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The King's Pardon had been offered to the Buccaneers, and now the King's
ships were out to make the everlasting frontier of the seas safe for all. But
Swayne and his men scorned the one and laughed at the other even as the
hunters closed in upon them

OUTRANGING the lighter guns of the Gauntlet, from the start of the fight the skillfully manoeuvered King's ship had been raking the pirate brigantine with a steady fire from a Long Tom mounted in her bows. For three hours they fought, manoeuvering in the smart breeze in the early evening of a glorious day, the crisp seas blue as indigo, yeasty with spin-drift, the smoke of the guns soaring up in puffs like balloons as they were swiftly served by men naked to the waist, wet with sweat, grimed with powder and splashed with blood.

King's man and pirate alike wore bright kerchiefs bound about their brows, but the buccaneers aboard the Gauntlet displayed gaudy silken sashes, velvet breeches and high bucket- topped seaboots of leather, whereas the tars trod the sanded decks bare-footed.

Now less than a cable's length away, now nearer half a mile, tacking and veering, striving for the better position, for a rake of the other's deck, the bright red flashes of fire showed belching from the barking dogs of war as pirate's brigantine or the King's corvette rose to the crest of a rolling wave and swift gunners set tow to touch-hole. White splinters flew from the black sides that rose gleaming, varnished with the brine.

The flush-decked corvette, frigate-rigged, was handled with as much precision as the overmanned brigantine, and Swayne cursed as he saw that her captain meant to take full advantage of his heavier metals and repeatedly managed a range where the buccaneer's shot plumped short into the sea.

But at sunset the corvette came down, leaping before a quartering breeze, flinging the seas away magnificently to leeward, buoyant as a cork, her canvas snowy white, the red flag flaming in challenge to Swayne's sable banner, keen to make a finish. The sun hung in the west in a growing confusion of purple cloud and wheeling rays of crimson vapor, wheeling over a background of troubled gold. The clouds overhead were silver- white as pearl on their eastern sides, amber and amethyst toward the west. The two ships, filled with men who longed to be at the death-grapple, to decide the supremacy of law or piracy, seemed inconsequential as they fled on the lifting surface of a sea purple as the skin of grapes.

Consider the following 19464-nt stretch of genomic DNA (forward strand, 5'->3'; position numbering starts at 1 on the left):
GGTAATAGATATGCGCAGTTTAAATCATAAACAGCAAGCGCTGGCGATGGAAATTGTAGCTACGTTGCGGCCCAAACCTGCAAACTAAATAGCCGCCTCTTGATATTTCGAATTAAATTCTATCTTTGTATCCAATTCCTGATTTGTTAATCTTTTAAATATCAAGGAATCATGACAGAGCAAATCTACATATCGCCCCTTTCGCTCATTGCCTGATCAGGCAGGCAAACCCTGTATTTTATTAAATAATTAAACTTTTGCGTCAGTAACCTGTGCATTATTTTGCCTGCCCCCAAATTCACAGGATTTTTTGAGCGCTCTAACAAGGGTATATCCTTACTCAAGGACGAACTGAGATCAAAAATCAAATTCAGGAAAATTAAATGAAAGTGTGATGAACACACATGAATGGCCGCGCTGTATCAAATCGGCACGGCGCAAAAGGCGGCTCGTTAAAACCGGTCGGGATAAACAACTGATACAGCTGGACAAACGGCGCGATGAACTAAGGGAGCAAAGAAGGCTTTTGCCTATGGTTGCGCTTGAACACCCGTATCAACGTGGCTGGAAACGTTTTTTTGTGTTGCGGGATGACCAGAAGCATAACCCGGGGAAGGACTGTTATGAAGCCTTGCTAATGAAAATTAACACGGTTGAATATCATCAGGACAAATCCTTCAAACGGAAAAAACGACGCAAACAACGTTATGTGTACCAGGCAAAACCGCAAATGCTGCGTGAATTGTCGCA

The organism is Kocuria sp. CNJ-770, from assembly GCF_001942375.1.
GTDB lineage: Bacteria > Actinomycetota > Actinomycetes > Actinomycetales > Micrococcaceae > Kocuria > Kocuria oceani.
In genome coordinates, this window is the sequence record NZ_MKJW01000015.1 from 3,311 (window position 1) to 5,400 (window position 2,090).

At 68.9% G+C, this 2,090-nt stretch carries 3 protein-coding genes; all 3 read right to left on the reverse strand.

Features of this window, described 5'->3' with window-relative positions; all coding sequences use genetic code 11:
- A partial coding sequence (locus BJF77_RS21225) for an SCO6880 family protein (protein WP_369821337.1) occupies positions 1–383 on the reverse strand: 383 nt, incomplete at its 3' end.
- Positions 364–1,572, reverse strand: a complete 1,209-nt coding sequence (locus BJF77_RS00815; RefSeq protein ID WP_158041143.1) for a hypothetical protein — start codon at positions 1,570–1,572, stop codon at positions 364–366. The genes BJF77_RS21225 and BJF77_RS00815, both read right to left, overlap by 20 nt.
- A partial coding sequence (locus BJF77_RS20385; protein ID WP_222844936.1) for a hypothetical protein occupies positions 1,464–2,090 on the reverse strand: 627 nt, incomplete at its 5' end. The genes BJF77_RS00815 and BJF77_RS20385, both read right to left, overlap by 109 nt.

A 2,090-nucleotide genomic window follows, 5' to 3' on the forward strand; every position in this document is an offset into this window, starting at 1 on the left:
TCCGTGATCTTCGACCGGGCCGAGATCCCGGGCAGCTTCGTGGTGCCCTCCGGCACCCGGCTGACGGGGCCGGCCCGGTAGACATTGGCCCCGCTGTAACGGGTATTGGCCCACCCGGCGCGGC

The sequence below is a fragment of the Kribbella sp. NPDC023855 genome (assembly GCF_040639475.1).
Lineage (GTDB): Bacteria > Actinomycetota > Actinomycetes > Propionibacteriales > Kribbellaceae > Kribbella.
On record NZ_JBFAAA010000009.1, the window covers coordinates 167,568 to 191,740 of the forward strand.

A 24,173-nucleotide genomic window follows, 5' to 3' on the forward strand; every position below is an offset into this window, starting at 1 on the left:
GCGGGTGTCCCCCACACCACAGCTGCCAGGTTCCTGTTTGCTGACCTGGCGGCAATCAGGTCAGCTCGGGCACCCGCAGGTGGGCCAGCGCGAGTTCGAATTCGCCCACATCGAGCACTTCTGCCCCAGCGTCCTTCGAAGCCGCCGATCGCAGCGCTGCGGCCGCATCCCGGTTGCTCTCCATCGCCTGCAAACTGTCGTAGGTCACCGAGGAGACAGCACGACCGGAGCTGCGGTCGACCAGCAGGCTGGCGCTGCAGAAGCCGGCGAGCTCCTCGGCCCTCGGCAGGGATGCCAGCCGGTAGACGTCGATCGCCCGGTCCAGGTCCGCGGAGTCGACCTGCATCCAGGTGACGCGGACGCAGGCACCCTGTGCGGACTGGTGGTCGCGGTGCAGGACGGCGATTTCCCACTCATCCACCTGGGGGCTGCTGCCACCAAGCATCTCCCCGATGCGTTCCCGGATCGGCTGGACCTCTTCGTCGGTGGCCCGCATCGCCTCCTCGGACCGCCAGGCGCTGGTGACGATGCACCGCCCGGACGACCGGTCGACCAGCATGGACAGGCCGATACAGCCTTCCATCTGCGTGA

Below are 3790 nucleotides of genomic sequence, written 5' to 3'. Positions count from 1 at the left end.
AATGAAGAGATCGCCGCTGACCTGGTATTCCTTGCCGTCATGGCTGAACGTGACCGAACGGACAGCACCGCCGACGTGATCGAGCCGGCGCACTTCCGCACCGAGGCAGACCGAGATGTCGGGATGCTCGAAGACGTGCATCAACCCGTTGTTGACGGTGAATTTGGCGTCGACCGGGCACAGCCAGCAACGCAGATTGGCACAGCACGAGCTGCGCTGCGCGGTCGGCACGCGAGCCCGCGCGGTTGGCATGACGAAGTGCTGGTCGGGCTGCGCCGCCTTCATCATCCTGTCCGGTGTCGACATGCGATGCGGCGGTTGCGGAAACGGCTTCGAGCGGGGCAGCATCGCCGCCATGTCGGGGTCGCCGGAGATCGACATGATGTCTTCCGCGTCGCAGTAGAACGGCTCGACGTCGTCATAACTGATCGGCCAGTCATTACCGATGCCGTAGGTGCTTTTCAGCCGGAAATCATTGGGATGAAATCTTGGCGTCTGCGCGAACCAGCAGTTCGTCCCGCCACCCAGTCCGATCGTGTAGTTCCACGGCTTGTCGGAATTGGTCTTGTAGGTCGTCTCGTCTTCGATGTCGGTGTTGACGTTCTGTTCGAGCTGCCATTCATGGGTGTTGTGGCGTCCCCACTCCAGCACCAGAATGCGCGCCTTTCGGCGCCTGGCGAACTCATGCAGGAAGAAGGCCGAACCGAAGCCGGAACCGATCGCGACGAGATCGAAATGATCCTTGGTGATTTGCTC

Swayne strutted in confidence on his quarterdeck, togged out in all the glory that delighted his heart: vermilion, gold-laced coat with a blue sash of silk across it, a wide belt, velvet breeches thrust into boots of Spanish leather, plumes in his hat above his hair that hung below the wide collar, long mustachios fiercely curled, a scar across a nose that bridged out like a prow to his strong face.

Hardly less brave of attire and demeanor was Hoyle, his lieutenant, though his face scowled the more from its pockpittedness than Swayne's from its scar. Hoyle worked the ship, following Swayne's orders. Skinner, the quartermaster, chosen representative of the crew, a check on the captain to a certain extent, stood beside Swayne, his green eyes, flecked with brown spots, watching the corvette, unblinking to the increasing glory of the sunset behind her.

Long of arm and bowed of leg was Skinner, strong and active as a cat. He wore short breeches of striped canvas and a shirt of black silk that fluttered open at his hairy chest. His legs below the knees were bare to the horny soles of the splay feet. A fo'c'stle man was Skinner, though rating counted little in this sea brotherhood. He had pistols and a cutlass that swung unsheathed against the hard muscles of his calf, its edge keen as a razor, keen as the two long dirks in his belt.

Swayne roared an order and Skinner looked at him in a surprise that blended with delight.

"You'll let 'em board?" he shouted above the rush of the wind in the rigging, the seethe of the sea and the reports of the stern-chaser that ceased as the helm was put up and the men rushed to the braces.

"We'll meet 'em half way and let the losers go to hell! But we'll set a hurdle or two for 'em to jump. Nettings there. Pikes and cutlasses!"

By the prevailing laws of the Brethren of the Sea, Swayne had the absolute right of determination in all questions concerning fighting, chasing or being chased. In all other matters whatsoever the captain was governed by a majority. His decisions were subject to a later vote if the majority seemed to consider him in the wrong, but here there was no dissenting voice; the pirates believed themselves unmatched at close quarters. The battering from the corvette had enraged them, the pannikins of rum from the broached cask amidships had inflamed their natural deviltry, and they yelled in unison when they saw Swayne meant to come to grips.

AXES and pikes and cutlasses were set handy while they worked frantically to stretch the bulwark nettings. On came the King's ship, her men bunched in three groups, some on the yard- arms, some with grappling irons ready to fling aboard. The dazzle of the sunset was in the eyes of the buccaneers but they were used to such matters and they bellowed a brazen defiance as the two ships closed.